Where most other families packed their bundles with clothes and jewels and anything they thought they might be able to sell, my grandparents took only the clothes they were wearing, and left all their cherished heirlooms and ornaments behind. Instead, they packed something even more precious to them. Having read this far, you can probably guess what that was. BOOKS! Yes: hard, heavy books with sharp corners that bruised them at every step, and which could not be left by the roadside when they got too heavy, any more than they could leave the baby, when he cried and squirmed and wouldn't sit still to be carried. If their wriggling baby was the future, then the bundles of books they were carrying contained the past, which he would need to understand if he was going to grow in mind as well as body.

The cardboard walls of the house assigned to them were very different from the thick, solid rock walls they had left behind, but inside the house my grandparents tried to make everything look as homely as possible. Few of the farmers felt satisfied at the change in their lifestyle, but unhappy and unable to return to their agriculture, they turned instead to the towers which were being constructed in the city centre. They discussed the growth of the strong concrete skyscrapers in the same way they had used to discuss their crops, though instead of estimating the time remaining before the harvest, or calculating what they would buy with the proceeds, they ambitiously boasted about how high and in which tower they were going to live. In contrast, my grandparents were determined to make the best of what they had. They detested the thought of living in a stack of other people, like bees in a hive, but cut off from the fresh air, and the rich soil, and the growing, flowering plants which bees take for granted.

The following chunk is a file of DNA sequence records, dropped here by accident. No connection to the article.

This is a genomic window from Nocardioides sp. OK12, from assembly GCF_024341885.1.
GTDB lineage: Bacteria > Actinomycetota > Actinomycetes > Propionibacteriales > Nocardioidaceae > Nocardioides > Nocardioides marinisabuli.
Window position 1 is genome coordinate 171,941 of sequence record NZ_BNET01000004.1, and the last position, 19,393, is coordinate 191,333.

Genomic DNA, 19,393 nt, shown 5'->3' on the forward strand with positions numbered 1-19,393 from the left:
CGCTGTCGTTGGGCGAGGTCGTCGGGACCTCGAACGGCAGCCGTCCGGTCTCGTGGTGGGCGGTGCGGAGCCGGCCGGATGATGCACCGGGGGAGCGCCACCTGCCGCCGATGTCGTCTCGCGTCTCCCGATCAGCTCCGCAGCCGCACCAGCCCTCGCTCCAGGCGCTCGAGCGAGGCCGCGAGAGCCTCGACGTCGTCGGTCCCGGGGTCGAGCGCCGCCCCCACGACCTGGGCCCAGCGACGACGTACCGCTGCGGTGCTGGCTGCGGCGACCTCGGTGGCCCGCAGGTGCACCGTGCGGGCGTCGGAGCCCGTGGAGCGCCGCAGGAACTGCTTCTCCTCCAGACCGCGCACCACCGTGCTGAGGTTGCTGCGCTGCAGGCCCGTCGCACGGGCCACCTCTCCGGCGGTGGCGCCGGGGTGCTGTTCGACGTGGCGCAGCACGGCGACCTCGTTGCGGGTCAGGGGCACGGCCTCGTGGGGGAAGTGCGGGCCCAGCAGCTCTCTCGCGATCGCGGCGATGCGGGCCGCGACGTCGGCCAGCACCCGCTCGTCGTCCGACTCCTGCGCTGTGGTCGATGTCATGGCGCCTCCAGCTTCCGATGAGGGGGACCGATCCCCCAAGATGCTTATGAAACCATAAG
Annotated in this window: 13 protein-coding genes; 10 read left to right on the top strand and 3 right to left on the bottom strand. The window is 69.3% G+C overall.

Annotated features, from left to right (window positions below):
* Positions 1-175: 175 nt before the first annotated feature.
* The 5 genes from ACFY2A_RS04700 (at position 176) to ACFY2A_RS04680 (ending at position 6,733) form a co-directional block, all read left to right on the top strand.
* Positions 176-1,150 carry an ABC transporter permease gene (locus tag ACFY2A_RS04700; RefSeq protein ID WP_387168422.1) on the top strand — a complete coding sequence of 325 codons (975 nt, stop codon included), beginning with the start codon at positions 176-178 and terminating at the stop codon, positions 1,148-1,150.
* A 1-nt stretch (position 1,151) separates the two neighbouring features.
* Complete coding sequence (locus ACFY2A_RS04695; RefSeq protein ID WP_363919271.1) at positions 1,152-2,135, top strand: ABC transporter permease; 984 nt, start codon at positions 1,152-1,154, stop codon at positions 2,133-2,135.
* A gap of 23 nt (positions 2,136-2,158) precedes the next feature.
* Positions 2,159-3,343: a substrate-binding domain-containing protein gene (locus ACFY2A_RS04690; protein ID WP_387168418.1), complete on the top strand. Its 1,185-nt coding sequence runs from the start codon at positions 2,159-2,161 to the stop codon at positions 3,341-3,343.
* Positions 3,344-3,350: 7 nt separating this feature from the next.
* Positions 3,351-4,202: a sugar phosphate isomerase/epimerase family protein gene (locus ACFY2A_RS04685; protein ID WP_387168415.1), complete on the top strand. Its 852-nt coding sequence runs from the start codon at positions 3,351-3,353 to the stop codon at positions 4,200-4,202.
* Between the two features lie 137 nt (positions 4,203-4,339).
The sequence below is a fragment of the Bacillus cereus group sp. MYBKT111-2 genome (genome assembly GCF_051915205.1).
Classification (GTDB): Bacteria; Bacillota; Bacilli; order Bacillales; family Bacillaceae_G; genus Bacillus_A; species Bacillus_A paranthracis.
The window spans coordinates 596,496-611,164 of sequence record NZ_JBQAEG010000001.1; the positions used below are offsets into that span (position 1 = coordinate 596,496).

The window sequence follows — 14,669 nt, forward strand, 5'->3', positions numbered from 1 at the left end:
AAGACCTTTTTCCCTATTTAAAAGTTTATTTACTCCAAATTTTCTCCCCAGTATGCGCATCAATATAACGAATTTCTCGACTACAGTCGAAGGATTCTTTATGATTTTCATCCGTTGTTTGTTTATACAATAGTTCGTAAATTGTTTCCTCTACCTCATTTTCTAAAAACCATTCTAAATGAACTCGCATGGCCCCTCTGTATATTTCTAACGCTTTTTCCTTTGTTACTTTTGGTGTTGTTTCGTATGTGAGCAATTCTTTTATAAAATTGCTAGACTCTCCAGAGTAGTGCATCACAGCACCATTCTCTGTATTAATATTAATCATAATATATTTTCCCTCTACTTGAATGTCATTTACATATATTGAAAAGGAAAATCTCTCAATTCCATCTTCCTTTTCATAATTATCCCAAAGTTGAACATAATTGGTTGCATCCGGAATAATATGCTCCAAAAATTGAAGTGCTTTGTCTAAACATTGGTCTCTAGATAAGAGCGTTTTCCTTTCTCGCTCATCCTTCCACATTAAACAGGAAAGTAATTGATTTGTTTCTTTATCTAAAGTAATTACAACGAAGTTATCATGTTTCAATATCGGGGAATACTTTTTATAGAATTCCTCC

About this time my grandfather successfully applied for the somewhat unpopular occupation of Park Keeper. There were fourteen parks in and around the city, areas of land that had been planted instead of being built on, so that the city residents would still have the illusion of space and greenery around them. Although Grandpa loved working with plants, he found this job intensely frustrating, as he was always being expected to keep everything in order, where he loved the fractal chaos of nature. He would come home and give his pay packet to my grandmother, and then sit with his head in his hands for half an hour or so. When my grandmother gently touched him on the shoulder, he would look up at her and hold her hand while he poured out his grievances. "Why must they always control everything?" he would ask. "Does it really make a difference if the grass is half an inch too long? Does it matter that the wind has blown the leaves from the deciduous trees across the path? Will anyone suffer if the roses are not clipped the moment their bloom fades? These things are natural. They are the work of God, so therefore they are perfect. What right has man to insist that everything conform to his own idea of perfection? You would not believe what they had me doing today ..." On and on he would talk, pouring out his heart to her sympathetic murmuring of "my poor love", and "it's a shame". Yet despite these complaints uttered in domestic safety, my grandfather never gave the City Committee cause to doubt his commitment to the job. As he always said at the end of his long tirades, "It doesn't matter what I think. They are going to get someone to do it, whether we like it or not, so it had better be me that does it. I, at least, have some idea of what I'm doing. If I wasn't there, they'd be out planting white roses by mistake, and then trying to paint them red!" This was Grandpa's favourite joke, and he was usually able to trick himself into a better humour by imagining the city authorities suddenly transported to Wonderland. "Only one problem", he would finish by chuckling, "No rabbit holes!" This would send him into a paroxysm of giggles, as he remembered the occasion when a City Committee member had caught sight of an escaped pet rabbit lolloping across Endeavour Park. The Committee member had stared with bug-eyed amazement, and then turned to my grandfather, spluttering "Get rid of that animal. I will have no rabbit holes in this Park. Do you hear me? No rabbit holes! Absolutely NO rabbit holes!". My grandfather often said he didn't know whose nose had been twitching faster, the frightened bunny's, or the indignant Committee member's! Either way, that incident provided my grandfather with a bright silver lining for the dark storm cloud which otherwise tried to eclipse his happy temperament.